For instance, knowledge collaboration in OCscan occur without the structural mechanisms tradition-ally associated with knowledge collaboration in orga-nizational teams: stable membership, convergence afterdivergence, repeated people-to-people interactions, goal-sharing, and feelings of interdependence among groupmembers (Boland et al. 1994, Carlile 2002, Dougherty1992, Schrage 1995, Tsoukas 2009).
Differences between offline and online knowledge work
Online communities operate with fewer constraints from "social conventions, ownership, and hierarchies." Further, the ability to remix/reuse/recombine information into new, innovative forms of knowledge are easier to generate through collaborative technologies and ICT.
Knowledge collaboration is defined broadly as thesharing, transfer, accumulation, transformation, andcocreation of knowledge. In an OC, knowledge collab-oration involves individual acts of offering knowledgeto others as well as adding to, recombining, modify-ing, and integrating knowledge that others have con-tributed. Knowledge collaboration is a critical elementof the sustainability of OCs as individuals share andcombine their knowledge in ways that benefit them per-sonally, while contributing to the community’s greaterworth (Blanchard and Markus 2004, Jeppesen andFredericksen 2006, Murray and O’Mahoney 2007, vonHippel and von Krogh 2006, Wasko and Faraj 2000).
Definition of knowledge work
Online communities (OCs) are open collectives of dis-persed individuals with members who are not necessarilyknown or identifiable and who share common inter-ests, and these communities attend to both their indi-vidual and their collective welfare (Sproull and Arriaga2007).
Definition of online communities
- situated learning
- knowledge work
- online communities
- social coordination
- boundary objects
- Apr 2017
The venerableLISTSERV email lists such as mediev-l (founded in 1992) and other medieval-focusedlistservs are early instances of the digital democratization of scholarship, conducted as anasynchronous and geographically dispersed conversation.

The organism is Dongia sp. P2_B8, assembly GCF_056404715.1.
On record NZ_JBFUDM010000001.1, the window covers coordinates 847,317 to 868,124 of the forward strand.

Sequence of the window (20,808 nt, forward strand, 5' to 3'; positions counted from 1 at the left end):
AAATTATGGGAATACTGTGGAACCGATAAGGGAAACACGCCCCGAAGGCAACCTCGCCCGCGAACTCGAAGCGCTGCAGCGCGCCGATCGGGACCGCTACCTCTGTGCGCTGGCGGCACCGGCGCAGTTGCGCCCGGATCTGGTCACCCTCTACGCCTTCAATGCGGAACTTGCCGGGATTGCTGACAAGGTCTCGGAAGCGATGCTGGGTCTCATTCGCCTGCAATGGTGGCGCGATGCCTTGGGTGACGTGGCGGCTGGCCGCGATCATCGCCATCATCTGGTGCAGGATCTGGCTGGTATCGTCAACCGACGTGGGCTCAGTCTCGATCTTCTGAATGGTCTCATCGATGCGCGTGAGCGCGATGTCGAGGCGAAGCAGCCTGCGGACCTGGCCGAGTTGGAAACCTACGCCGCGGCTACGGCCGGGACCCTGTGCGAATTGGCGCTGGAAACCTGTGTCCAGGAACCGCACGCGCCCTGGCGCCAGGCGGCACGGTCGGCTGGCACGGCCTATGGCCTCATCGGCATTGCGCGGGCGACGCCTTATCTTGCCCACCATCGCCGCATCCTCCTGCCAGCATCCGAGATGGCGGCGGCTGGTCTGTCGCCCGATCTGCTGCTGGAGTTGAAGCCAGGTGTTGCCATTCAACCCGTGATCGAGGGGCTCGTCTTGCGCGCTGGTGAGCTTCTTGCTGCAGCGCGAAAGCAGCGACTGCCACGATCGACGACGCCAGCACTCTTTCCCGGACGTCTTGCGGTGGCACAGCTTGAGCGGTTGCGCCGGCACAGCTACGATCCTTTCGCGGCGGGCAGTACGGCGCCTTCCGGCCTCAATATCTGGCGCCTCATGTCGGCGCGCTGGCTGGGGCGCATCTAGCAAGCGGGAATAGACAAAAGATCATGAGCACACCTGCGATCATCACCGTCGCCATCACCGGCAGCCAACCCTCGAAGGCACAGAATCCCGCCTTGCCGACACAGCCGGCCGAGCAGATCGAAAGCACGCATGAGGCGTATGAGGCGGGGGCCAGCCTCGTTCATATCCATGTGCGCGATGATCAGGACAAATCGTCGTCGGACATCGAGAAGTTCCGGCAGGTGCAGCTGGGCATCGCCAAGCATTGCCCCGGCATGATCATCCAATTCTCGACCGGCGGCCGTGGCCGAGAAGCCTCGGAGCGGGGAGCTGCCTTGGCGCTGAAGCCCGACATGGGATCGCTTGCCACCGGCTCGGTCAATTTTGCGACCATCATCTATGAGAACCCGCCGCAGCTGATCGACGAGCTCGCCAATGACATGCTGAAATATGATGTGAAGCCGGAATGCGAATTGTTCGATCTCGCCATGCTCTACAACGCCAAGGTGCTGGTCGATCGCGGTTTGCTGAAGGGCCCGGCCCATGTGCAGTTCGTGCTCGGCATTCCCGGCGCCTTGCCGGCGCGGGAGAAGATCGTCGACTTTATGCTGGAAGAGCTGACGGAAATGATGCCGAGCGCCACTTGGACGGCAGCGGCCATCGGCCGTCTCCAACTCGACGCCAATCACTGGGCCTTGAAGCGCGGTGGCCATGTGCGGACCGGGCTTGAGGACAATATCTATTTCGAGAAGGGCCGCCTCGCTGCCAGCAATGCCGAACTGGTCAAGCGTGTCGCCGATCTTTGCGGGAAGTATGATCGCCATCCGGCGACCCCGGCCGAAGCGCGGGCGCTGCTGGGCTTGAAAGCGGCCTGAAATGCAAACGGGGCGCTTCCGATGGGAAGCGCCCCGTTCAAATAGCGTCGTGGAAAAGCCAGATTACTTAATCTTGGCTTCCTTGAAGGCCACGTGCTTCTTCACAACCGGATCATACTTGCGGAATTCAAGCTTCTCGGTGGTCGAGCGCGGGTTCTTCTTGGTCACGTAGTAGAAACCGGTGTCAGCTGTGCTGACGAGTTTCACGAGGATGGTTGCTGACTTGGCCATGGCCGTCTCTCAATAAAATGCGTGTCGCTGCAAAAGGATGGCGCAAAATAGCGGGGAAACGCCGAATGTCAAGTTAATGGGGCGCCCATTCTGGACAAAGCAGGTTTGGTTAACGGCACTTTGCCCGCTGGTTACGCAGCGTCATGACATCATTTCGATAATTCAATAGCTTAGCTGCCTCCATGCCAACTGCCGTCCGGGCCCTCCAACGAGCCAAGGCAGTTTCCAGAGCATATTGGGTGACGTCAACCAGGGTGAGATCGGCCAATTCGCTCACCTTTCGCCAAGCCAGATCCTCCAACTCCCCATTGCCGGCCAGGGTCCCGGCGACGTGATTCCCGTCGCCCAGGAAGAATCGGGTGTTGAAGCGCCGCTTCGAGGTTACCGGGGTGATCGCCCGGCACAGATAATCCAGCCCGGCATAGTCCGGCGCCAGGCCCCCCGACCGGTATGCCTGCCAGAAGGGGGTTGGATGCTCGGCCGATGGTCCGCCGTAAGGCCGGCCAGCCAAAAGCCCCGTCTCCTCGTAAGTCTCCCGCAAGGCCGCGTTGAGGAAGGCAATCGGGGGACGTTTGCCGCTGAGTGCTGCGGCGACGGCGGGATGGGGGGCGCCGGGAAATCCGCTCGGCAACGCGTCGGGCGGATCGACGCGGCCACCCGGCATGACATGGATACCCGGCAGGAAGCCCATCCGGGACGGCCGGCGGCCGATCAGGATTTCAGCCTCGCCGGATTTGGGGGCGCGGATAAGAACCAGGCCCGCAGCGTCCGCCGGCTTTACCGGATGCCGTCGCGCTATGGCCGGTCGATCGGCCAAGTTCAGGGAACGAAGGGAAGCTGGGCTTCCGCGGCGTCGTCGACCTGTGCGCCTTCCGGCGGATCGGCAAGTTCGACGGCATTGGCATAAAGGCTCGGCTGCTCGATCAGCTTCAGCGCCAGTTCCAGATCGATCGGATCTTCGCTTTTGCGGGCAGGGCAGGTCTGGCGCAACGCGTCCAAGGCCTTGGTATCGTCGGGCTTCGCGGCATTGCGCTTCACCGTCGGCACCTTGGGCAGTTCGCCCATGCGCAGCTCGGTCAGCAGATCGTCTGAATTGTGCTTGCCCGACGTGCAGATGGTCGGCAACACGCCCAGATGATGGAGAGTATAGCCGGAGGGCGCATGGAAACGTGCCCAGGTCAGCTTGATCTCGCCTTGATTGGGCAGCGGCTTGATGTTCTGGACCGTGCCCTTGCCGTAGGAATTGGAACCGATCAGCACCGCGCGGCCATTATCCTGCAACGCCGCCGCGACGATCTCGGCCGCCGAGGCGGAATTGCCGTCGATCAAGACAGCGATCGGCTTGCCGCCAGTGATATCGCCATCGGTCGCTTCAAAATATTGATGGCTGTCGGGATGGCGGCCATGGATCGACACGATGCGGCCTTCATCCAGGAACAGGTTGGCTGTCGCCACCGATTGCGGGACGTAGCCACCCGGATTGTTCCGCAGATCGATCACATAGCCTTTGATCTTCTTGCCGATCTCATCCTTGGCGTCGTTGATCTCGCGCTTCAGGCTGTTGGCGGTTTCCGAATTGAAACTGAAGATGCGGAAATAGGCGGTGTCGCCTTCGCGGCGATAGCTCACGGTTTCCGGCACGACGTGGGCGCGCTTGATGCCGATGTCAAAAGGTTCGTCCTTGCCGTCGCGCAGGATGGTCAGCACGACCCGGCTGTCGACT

Listservs and their relationship to Notes and Queries
firstwant to consider the ways in which our increased online presence has exposed manyof the existing networks that ground the sources of academic and intellectual authority(reputation, credibility, reliability).
How online communities have changed the way humanists work.
Fisher, Matthew. 2012. “Authority, Interoperability, and Digital Medieval Scholarship.” Literature Compass 9 (12): 955–64. doi:10.1111/lic3.12018.
/home/dan/.mozilla/firefox/rwihx4ee.default/zotero/storage/PHS4P7D6/Fisher - 2012 - Authority, Interoperability, and Digital Medieval .pdf
- Jul 2015
Grimmelmann, James. "The Virtues of Moderation." April 1, 2015. SSRN http://ssrn.com/abstract=2588493 keywords: moderation, online communities, semicommons, peer production, Wikipedia, MetaFilter, Reddit 17 Yale J.L. & Tech. 42 (2015) U of Maryland Legal Studies Research Paper No. 2015-8
- Jun 2014
Anna von Veh
Other articles on fanfiction and publishing by Anna von Veh
von Veh, Anna. 12 June 2012. What Can Trade Publishers Learn from Fanfiction?. Publishing Perspectives. von Veh, Anna. 12 October 2012. Why Fanfics are Like Startups. Publishing Perspectives. von Veh, Anna. 25 June 2013. Kindle Worlds: Bringing Fanfiction Into Line But Not Online?.
Lenz, Daniel. 31 May 2013. Anna von Veh über Perspektiven der „Kindle Worlds“. buchreport. Molinari, E, Draghi E. 11 February 2014. Anna von Veh: «Ecco perchè le fanfiction sono il prossimo business model per l'editoria»Giornale della Libreria. Frossard, Flavia. 29 January 2014. Digital Publishing Market and FanFiction – An Interview with Anna Von Veh. Widbook blog. Webb, Jen. 3 October 2011. The agile upside of XML. Interview with Anna von Veh and Mike McNamara. O'Reilly Tools of Change for Publishing.
Articles and posts on tech/art in publishing
von Veh, Anna. 10 May 2012. Let’s Improvise! Jazz as a Metaphor for Publishing Progress. Publishing Perspectives. von Veh, Anna. Musings on Digital: a collection of blog posts